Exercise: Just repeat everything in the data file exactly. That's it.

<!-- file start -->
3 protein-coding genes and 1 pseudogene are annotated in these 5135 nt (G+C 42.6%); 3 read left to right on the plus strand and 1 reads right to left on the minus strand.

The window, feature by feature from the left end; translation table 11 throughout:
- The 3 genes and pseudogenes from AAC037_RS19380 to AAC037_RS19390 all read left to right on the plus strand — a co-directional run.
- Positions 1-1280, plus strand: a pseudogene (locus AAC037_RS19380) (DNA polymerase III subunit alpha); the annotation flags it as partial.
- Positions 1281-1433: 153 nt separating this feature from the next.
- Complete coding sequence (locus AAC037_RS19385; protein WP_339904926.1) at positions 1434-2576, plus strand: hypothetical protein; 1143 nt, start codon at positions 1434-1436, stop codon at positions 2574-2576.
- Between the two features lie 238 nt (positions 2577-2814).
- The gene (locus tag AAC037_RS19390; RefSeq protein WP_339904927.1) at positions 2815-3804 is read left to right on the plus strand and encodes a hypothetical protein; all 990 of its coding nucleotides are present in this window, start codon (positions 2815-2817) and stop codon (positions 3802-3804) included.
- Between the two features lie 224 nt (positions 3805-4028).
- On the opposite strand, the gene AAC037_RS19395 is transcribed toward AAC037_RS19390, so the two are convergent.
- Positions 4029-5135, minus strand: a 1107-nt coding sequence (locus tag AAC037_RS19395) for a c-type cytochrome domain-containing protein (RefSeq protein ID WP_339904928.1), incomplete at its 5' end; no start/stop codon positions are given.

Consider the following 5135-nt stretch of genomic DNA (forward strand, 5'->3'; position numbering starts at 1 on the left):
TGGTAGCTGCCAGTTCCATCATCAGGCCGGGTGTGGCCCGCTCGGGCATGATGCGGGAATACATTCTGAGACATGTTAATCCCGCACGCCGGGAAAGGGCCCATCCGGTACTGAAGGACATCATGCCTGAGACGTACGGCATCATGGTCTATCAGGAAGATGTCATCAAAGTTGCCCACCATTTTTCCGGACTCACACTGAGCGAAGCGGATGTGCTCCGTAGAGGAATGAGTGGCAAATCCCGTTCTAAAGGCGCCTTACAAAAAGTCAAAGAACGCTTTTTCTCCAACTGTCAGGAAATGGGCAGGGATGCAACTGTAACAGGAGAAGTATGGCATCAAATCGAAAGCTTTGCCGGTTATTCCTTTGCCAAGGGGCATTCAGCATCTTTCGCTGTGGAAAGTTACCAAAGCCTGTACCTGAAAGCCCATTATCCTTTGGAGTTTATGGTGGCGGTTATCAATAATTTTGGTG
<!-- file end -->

3 protein-coding genes and 1 pseudogene are annotated in these 5135 nt (G+C 42.6%); 3 read left to right on the plus strand and 1 reads right to left on the minus strand.

The window, feature by feature from the left end; translation table 11 throughout:
- The 3 genes and pseudogenes from AAC037_RS19380 to AAC037_RS19390 all read left to right on the plus strand — a co-directional run.
- Positions 1-1280, plus strand: a pseudogene (locus AAC037_RS19380) (DNA polymerase III subunit alpha); the annotation flags it as partial.
- Positions 1281-1433: 153 nt separating this feature from the next.
- Complete coding sequence (locus AAC037_RS19385; protein WP_339904926.1) at positions 1434-2576, plus strand: hypothetical protein; 1143 nt, start codon at positions 1434-1436, stop codon at positions 2574-2576.
- Between the two features lie 238 nt (positions 2577-2814).
- The gene (locus tag AAC037_RS19390; RefSeq protein WP_339904927.1) at positions 2815-3804 is read left to right on the plus strand and encodes a hypothetical protein; all 990 of its coding nucleotides are present in this window, start codon (positions 2815-2817) and stop codon (positions 3802-3804) included.
- Between the two features lie 224 nt (positions 3805-4028).
- On the opposite strand, the gene AAC037_RS19395 is transcribed toward AAC037_RS19390, so the two are convergent.
- Positions 4029-5135, minus strand: a 1107-nt coding sequence (locus tag AAC037_RS19395) for a c-type cytochrome domain-containing protein (RefSeq protein ID WP_339904928.1), incomplete at its 5' end; no start/stop codon positions are given.

Consider the following 5135-nt stretch of genomic DNA (forward strand, 5'->3'; position numbering starts at 1 on the left):
TGGTAGCTGCCAGTTCCATCATCAGGCCGGGTGTGGCCCGCTCGGGCATGATGCGGGAATACATTCTGAGACATGTTAATCCCGCACGCCGGGAAAGGGCCCATCCGGTACTGAAGGACATCATGCCTGAGACGTACGGCATCATGGTCTATCAGGAAGATGTCATCAAAGTTGCCCACCATTTTTCCGGACTCACACTGAGCGAAGCGGATGTGCTCCGTAGAGGAATGAGTGGCAAATCCCGTTCTAAAGGCGCCTTACAAAAAGTCAAAGAACGCTTTTTCTCCAACTGTCAGGAAATGGGCAGGGATGCAACTGTAACAGGAGAAGTATGGCATCAAATCGAAAGCTTTGCCGGTTATTCCTTTGCCAAGGGGCATTCAGCATCTTTCGCTGTGGAAAGTTACCAAAGCCTGTACCTGAAAGCCCATTATCCTTTGGAGTTTATGGTGGCGGTTATCAATAATTTTGGTG